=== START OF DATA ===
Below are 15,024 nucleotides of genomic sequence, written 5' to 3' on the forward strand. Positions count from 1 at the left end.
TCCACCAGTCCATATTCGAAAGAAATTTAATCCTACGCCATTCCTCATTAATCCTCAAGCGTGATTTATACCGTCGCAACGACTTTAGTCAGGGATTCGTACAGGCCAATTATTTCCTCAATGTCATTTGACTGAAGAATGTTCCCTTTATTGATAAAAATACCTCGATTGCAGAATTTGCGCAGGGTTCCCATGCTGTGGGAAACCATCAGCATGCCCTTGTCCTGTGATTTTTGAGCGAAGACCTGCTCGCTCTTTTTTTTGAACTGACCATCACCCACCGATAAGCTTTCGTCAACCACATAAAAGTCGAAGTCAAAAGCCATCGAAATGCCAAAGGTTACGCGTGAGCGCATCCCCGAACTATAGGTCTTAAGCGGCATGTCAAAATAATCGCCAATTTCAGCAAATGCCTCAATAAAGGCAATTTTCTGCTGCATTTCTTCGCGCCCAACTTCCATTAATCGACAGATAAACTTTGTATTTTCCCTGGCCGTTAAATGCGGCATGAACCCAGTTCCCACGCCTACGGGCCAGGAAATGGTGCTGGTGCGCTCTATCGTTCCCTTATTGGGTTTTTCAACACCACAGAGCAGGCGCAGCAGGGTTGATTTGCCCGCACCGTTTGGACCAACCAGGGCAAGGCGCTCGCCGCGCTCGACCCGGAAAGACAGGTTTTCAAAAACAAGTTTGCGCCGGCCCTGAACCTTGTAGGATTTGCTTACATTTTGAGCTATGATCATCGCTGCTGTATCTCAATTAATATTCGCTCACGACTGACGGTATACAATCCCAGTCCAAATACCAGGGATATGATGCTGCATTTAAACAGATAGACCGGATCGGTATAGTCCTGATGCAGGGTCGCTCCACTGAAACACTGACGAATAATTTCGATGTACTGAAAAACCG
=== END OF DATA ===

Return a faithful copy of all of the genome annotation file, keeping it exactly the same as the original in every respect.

Below are 15,024 nucleotides of genomic sequence, written 5' to 3' on the forward strand. Positions count from 1 at the left end.
TCCACCAGTCCATATTCGAAAGAAATTTAATCCTACGCCATTCCTCATTAATCCTCAAGCGTGATTTATACCGTCGCAACGACTTTAGTCAGGGATTCGTACAGGCCAATTATTTCCTCAATGTCATTTGACTGAAGAATGTTCCCTTTATTGATAAAAATACCTCGATTGCAGAATTTGCGCAGGGTTCCCATGCTGTGGGAAACCATCAGCATGCCCTTGTCCTGTGATTTTTGAGCGAAGACCTGCTCGCTCTTTTTTTTGAACTGACCATCACCCACCGATAAGCTTTCGTCAACCACATAAAAGTCGAAGTCAAAAGCCATCGAAATGCCAAAGGTTACGCGTGAGCGCATCCCCGAACTATAGGTCTTAAGCGGCATGTCAAAATAATCGCCAATTTCAGCAAATGCCTCAATAAAGGCAATTTTCTGCTGCATTTCTTCGCGCCCAACTTCCATTAATCGACAGATAAACTTTGTATTTTCCCTGGCCGTTAAATGCGGCATGAACCCAGTTCCCACGCCTACGGGCCAGGAAATGGTGCTGGTGCGCTCTATCGTTCCCTTATTGGGTTTTTCAACACCACAGAGCAGGCGCAGCAGGGTTGATTTGCCCGCACCGTTTGGACCAACCAGGGCAAGGCGCTCGCCGCGCTCGACCCGGAAAGACAGGTTTTCAAAAACAAGTTTGCGCCGGCCCTGAACCTTGTAGGATTTGCTTACATTTTGAGCTATGATCATCGCTGCTGTATCTCAATTAATATTCGCTCACGACTGACGGTATACAATCCCAGTCCAAATACCAGGGATATGATGCTGCATTTAAACAGATAGACCGGATCGGTATAGTCCTGATGCAGGGTCGCTCCACTGAAACACTGACGAATAATTTCGATGTACTGAAAAACCG